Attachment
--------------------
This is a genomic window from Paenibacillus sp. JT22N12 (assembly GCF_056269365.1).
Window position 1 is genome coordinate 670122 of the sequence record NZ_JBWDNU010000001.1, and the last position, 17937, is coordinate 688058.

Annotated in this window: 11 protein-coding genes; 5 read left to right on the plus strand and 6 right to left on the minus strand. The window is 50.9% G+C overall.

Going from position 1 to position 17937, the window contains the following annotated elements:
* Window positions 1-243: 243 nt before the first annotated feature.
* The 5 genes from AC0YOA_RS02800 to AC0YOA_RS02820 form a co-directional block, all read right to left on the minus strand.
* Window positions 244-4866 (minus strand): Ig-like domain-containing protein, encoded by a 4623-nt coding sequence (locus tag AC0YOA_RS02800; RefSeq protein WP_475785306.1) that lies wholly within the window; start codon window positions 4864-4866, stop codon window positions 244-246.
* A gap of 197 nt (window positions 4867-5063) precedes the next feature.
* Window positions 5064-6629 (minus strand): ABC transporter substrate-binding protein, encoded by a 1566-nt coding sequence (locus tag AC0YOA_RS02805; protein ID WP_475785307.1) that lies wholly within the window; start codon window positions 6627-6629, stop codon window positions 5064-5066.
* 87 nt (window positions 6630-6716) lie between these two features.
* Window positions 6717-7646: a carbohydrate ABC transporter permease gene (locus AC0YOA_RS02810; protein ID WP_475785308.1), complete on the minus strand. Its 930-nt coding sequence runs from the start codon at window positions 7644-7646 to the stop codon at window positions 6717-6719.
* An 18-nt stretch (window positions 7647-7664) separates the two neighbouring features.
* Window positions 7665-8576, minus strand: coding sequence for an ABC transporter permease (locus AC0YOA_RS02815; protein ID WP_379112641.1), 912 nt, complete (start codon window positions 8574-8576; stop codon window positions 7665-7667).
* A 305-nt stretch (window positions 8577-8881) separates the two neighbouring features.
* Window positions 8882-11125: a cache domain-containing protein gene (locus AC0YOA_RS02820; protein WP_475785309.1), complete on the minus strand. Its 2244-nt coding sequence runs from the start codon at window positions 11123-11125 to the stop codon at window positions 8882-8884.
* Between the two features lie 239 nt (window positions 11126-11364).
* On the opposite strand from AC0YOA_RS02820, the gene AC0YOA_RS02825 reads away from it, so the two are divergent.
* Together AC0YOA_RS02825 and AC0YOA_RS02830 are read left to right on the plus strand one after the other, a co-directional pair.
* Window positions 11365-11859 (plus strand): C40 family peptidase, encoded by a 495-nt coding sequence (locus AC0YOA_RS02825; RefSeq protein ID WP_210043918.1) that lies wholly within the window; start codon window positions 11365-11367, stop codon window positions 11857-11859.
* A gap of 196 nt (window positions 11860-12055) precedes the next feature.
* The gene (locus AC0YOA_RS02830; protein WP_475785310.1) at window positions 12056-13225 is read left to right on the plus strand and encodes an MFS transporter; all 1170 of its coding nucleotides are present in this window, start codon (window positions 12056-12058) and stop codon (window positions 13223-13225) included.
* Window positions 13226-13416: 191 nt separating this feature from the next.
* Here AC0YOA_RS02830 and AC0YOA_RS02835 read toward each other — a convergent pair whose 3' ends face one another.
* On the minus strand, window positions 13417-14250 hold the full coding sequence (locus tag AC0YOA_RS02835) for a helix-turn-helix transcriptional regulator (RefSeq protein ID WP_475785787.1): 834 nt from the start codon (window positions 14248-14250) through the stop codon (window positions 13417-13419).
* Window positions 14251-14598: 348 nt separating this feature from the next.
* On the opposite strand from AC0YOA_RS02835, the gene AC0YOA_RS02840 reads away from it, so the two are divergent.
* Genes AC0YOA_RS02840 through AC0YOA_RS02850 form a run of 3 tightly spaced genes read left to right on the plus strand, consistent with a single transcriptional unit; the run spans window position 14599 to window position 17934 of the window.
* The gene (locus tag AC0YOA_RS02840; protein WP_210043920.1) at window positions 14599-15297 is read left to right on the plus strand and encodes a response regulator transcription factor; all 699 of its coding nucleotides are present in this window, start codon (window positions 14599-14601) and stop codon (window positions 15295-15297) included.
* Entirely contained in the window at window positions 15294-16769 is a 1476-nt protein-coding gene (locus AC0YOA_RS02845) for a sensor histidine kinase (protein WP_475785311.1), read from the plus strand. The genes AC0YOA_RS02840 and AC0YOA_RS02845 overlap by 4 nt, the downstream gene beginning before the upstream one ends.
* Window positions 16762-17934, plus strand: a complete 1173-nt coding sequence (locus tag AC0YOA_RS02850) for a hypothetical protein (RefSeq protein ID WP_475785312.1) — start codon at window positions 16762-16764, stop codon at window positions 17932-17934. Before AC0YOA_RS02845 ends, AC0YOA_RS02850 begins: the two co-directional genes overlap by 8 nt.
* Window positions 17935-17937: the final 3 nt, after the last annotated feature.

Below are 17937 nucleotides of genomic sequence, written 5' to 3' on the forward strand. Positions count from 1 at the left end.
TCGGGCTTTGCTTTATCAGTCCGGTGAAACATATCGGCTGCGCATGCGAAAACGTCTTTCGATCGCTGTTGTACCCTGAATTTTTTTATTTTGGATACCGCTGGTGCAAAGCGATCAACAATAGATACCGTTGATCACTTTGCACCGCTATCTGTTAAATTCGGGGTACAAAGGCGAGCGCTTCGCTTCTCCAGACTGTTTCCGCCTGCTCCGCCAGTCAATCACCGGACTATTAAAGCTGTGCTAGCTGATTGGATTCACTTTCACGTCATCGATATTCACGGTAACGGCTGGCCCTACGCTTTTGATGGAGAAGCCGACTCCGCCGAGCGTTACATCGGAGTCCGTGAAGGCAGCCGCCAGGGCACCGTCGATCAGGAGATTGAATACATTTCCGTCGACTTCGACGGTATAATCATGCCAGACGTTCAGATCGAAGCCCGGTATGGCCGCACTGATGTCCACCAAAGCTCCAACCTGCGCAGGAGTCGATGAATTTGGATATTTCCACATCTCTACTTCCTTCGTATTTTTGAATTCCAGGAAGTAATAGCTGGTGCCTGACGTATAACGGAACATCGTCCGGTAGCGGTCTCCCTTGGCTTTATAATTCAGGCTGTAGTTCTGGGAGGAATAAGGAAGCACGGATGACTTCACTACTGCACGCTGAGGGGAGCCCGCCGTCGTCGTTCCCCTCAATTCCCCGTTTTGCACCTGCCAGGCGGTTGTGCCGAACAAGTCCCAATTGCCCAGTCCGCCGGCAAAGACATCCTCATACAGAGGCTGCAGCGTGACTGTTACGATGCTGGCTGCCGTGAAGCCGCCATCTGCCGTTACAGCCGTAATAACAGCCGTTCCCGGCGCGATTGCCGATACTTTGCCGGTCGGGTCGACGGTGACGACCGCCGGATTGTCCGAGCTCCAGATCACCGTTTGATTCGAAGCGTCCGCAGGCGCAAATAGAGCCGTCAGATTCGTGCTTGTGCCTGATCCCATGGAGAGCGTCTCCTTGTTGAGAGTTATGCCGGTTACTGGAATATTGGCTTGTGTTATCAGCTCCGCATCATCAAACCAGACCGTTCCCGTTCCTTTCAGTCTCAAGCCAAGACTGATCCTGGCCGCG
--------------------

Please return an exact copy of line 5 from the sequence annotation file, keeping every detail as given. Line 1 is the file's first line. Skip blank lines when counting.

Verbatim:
* Window positions 1-243: 243 nt before the first annotated feature.